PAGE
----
The Culture of Tea

The Culture of Tea

Kaiseki

A formal Kyoto style meal given usually after tea or formal scenarios). Kaiseki dishes vary seasonally and are often vegetarian due to the strong influences of Zen Buddhism on Kyoto cuisine.  For more information on Kaiseki, please consult the bookmarks section.

aemonoagemonomukuozuke

 

nimonoshikki.

Kakemono


A Hanging Scroll, or kakemono is one of the most important equipment in a tea room because it symbolizes the spiritual aspect of the ceremony; a host decides which kakemon he chooses in order to symbolize his purpose for a particular ceremony to guests.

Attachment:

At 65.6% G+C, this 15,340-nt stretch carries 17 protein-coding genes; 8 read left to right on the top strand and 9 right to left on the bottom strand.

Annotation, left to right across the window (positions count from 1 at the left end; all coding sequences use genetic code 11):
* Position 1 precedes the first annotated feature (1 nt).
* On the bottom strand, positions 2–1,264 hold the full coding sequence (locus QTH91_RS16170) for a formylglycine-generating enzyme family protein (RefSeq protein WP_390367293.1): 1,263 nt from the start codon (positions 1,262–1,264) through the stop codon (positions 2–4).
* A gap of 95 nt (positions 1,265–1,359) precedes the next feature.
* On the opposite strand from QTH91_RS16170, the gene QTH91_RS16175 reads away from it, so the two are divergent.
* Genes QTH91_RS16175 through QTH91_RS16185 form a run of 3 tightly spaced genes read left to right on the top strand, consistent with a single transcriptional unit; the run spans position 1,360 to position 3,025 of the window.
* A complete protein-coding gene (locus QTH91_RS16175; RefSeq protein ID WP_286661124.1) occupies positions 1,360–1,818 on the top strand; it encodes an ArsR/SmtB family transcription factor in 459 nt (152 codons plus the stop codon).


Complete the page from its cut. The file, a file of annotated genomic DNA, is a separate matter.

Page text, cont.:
En
Shujin
  • WA-KEI-SEI-JAKU: It is said that this word shows the basic idea of chado. “Wa” means harmony. “Kei” means respect. “Sei” means purity. “Jaku” means tranquillity. We can finally reach “jaku” through “wa”, “kei” , and “sei.”
  • ICHI-GO-ICHI-E: Meet once. People can have only one particular tea party (or an event in life) even though the same people will meet again. So, one moment is very important, and meeting people is so solemn.
  • EN: Freedom, Equality, and Indiscrimination
  • MU: MU is not EN. MU consists of all objects and ideas in the world such as Yes, No, Zero, and One even though they seems to be opposite.
  • SHU-JIN-KOU: True oneself
  • KITSU-SA-KO: It is saying that a bowl of tea is served to everyone whoever wants.

 

Wagashi

 

   

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